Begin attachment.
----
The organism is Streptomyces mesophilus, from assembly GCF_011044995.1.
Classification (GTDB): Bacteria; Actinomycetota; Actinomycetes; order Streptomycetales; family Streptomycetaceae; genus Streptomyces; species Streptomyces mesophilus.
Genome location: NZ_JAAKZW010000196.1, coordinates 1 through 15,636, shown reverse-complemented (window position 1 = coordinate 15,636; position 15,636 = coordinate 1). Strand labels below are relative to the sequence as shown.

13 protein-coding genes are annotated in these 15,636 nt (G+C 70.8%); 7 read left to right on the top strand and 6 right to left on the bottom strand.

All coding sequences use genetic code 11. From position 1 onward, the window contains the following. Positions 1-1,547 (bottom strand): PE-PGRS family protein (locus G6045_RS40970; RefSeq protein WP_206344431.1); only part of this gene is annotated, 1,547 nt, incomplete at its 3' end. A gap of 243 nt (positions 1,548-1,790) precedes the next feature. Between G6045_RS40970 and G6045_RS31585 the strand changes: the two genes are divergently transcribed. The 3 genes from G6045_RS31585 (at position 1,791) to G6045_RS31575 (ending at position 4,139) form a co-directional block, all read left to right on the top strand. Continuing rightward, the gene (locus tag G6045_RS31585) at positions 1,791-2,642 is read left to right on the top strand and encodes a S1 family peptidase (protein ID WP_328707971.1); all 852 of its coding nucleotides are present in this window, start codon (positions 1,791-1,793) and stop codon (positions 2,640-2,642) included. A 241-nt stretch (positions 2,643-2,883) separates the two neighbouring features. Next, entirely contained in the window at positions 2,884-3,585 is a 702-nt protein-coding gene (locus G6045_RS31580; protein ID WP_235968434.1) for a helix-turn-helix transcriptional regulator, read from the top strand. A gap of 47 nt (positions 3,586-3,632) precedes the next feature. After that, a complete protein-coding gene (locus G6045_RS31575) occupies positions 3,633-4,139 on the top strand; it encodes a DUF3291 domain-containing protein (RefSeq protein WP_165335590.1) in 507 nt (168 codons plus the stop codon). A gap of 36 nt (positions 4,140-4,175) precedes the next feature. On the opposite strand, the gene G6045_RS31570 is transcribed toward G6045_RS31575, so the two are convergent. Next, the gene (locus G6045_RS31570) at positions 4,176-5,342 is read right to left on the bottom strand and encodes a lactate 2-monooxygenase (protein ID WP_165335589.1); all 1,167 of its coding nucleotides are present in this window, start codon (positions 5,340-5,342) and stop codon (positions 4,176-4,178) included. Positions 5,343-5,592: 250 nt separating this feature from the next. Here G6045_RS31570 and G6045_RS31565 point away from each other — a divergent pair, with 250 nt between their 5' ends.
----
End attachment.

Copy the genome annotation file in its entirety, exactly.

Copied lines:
The organism is Streptomyces mesophilus, from assembly GCF_011044995.1.
Classification (GTDB): Bacteria; Actinomycetota; Actinomycetes; order Streptomycetales; family Streptomycetaceae; genus Streptomyces; species Streptomyces mesophilus.
Genome location: NZ_JAAKZW010000196.1, coordinates 1 through 15,636, shown reverse-complemented (window position 1 = coordinate 15,636; position 15,636 = coordinate 1). Strand labels below are relative to the sequence as shown.

13 protein-coding genes are annotated in these 15,636 nt (G+C 70.8%); 7 read left to right on the top strand and 6 right to left on the bottom strand.

All coding sequences use genetic code 11. From position 1 onward, the window contains the following. Positions 1-1,547 (bottom strand): PE-PGRS family protein (locus G6045_RS40970; RefSeq protein WP_206344431.1); only part of this gene is annotated, 1,547 nt, incomplete at its 3' end. A gap of 243 nt (positions 1,548-1,790) precedes the next feature. Between G6045_RS40970 and G6045_RS31585 the strand changes: the two genes are divergently transcribed. The 3 genes from G6045_RS31585 (at position 1,791) to G6045_RS31575 (ending at position 4,139) form a co-directional block, all read left to right on the top strand. Continuing rightward, the gene (locus tag G6045_RS31585) at positions 1,791-2,642 is read left to right on the top strand and encodes a S1 family peptidase (protein ID WP_328707971.1); all 852 of its coding nucleotides are present in this window, start codon (positions 1,791-1,793) and stop codon (positions 2,640-2,642) included. A 241-nt stretch (positions 2,643-2,883) separates the two neighbouring features. Next, entirely contained in the window at positions 2,884-3,585 is a 702-nt protein-coding gene (locus G6045_RS31580; protein ID WP_235968434.1) for a helix-turn-helix transcriptional regulator, read from the top strand. A gap of 47 nt (positions 3,586-3,632) precedes the next feature. After that, a complete protein-coding gene (locus G6045_RS31575) occupies positions 3,633-4,139 on the top strand; it encodes a DUF3291 domain-containing protein (RefSeq protein WP_165335590.1) in 507 nt (168 codons plus the stop codon). A gap of 36 nt (positions 4,140-4,175) precedes the next feature. On the opposite strand, the gene G6045_RS31570 is transcribed toward G6045_RS31575, so the two are convergent. Next, the gene (locus G6045_RS31570) at positions 4,176-5,342 is read right to left on the bottom strand and encodes a lactate 2-monooxygenase (protein ID WP_165335589.1); all 1,167 of its coding nucleotides are present in this window, start codon (positions 5,340-5,342) and stop codon (positions 4,176-4,178) included. Positions 5,343-5,592: 250 nt separating this feature from the next. Here G6045_RS31570 and G6045_RS31565 point away from each other — a divergent pair, with 250 nt between their 5' ends.